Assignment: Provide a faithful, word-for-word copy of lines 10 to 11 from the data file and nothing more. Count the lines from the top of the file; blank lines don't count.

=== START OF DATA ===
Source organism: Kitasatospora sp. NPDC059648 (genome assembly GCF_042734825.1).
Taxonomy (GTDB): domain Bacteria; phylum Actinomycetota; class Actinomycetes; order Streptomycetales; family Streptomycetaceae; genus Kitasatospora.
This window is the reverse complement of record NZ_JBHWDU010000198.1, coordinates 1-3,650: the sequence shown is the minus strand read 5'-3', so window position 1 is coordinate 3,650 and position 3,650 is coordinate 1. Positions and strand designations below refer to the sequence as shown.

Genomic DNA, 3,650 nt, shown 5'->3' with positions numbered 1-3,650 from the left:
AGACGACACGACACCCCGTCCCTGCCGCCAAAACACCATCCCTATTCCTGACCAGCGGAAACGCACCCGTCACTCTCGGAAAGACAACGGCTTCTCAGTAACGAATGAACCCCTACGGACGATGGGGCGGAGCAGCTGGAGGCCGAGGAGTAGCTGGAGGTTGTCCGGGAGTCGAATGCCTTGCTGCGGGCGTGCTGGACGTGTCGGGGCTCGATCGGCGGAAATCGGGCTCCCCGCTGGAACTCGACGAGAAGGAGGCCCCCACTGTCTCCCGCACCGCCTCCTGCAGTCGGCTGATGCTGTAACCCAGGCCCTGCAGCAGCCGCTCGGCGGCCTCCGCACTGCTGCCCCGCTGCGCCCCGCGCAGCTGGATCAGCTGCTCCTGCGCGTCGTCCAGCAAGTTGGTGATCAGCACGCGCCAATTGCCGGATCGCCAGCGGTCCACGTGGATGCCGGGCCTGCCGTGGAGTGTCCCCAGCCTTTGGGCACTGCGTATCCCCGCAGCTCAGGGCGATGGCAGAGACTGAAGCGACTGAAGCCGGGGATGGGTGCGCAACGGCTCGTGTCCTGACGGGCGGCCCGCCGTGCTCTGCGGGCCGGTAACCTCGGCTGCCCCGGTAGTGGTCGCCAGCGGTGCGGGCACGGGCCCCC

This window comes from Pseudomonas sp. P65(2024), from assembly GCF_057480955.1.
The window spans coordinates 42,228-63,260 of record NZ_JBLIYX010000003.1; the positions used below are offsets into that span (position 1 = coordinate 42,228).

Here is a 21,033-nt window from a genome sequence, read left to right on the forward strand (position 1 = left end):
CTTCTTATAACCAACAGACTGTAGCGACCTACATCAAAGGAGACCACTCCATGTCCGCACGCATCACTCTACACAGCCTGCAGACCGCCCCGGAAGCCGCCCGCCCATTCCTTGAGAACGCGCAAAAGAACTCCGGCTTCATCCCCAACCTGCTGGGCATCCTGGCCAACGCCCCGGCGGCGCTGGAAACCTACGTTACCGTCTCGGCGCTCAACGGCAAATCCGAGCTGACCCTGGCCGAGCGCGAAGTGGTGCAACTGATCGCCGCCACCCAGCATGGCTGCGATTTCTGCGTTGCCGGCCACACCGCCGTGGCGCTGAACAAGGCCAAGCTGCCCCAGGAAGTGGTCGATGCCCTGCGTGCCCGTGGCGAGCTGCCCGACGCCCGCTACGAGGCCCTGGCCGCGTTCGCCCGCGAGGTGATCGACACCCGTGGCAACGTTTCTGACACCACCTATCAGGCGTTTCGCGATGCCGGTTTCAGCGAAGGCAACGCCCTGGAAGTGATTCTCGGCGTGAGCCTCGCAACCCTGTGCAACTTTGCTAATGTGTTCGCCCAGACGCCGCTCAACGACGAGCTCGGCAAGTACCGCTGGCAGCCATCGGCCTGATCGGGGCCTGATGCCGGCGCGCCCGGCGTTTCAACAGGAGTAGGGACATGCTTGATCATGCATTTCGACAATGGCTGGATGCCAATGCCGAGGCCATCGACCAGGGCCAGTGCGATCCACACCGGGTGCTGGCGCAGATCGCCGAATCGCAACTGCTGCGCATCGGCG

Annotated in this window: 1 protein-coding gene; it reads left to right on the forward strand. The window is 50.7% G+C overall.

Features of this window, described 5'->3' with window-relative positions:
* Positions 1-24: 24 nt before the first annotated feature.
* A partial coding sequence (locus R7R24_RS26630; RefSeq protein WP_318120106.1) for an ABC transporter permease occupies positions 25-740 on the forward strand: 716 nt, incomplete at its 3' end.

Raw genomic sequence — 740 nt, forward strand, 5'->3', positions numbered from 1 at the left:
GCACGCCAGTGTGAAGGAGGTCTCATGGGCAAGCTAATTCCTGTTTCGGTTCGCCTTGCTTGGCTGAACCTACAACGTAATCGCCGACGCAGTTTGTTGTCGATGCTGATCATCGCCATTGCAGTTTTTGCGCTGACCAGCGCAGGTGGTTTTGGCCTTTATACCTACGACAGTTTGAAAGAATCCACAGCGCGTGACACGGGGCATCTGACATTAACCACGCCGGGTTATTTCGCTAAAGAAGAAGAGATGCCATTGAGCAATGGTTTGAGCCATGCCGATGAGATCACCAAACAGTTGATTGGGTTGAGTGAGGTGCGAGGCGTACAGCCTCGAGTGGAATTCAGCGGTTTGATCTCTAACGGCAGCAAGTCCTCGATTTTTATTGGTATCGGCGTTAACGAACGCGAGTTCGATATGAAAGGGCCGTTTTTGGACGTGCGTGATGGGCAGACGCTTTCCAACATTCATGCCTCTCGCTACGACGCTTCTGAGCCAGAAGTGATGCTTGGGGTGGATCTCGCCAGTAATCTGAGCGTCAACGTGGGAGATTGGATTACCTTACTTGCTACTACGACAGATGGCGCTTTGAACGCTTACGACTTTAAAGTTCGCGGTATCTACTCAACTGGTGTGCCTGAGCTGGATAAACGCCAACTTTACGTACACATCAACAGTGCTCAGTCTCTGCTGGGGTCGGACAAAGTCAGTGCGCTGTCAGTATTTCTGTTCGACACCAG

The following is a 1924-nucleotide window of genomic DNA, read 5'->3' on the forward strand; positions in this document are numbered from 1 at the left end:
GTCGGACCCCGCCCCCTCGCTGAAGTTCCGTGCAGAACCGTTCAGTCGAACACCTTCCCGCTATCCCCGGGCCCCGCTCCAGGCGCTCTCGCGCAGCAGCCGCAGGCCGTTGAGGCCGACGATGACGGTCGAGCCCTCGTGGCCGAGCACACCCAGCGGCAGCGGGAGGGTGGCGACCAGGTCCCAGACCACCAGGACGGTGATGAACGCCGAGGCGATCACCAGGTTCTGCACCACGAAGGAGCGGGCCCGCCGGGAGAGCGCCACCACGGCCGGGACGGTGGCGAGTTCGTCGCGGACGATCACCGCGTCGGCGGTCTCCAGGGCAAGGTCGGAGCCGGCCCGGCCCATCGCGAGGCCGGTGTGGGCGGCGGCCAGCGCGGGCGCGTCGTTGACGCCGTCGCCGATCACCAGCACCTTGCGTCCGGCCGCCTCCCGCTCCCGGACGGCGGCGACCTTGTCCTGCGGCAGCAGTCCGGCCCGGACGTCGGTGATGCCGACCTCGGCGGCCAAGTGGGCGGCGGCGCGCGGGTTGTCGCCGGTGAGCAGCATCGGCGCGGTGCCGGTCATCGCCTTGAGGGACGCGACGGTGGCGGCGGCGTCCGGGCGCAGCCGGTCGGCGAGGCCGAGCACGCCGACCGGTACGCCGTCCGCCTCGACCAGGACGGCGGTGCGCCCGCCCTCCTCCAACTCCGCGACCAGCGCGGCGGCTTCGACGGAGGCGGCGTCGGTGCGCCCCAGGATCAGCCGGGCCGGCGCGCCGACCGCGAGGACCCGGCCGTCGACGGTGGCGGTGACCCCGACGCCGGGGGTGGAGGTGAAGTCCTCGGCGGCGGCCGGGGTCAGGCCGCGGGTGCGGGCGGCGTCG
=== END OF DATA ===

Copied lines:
Annotated in this window: 1 protein-coding gene; it reads left to right on the forward strand. The window is 50.7% G+C overall.

Features of this window, described 5'->3' with window-relative positions: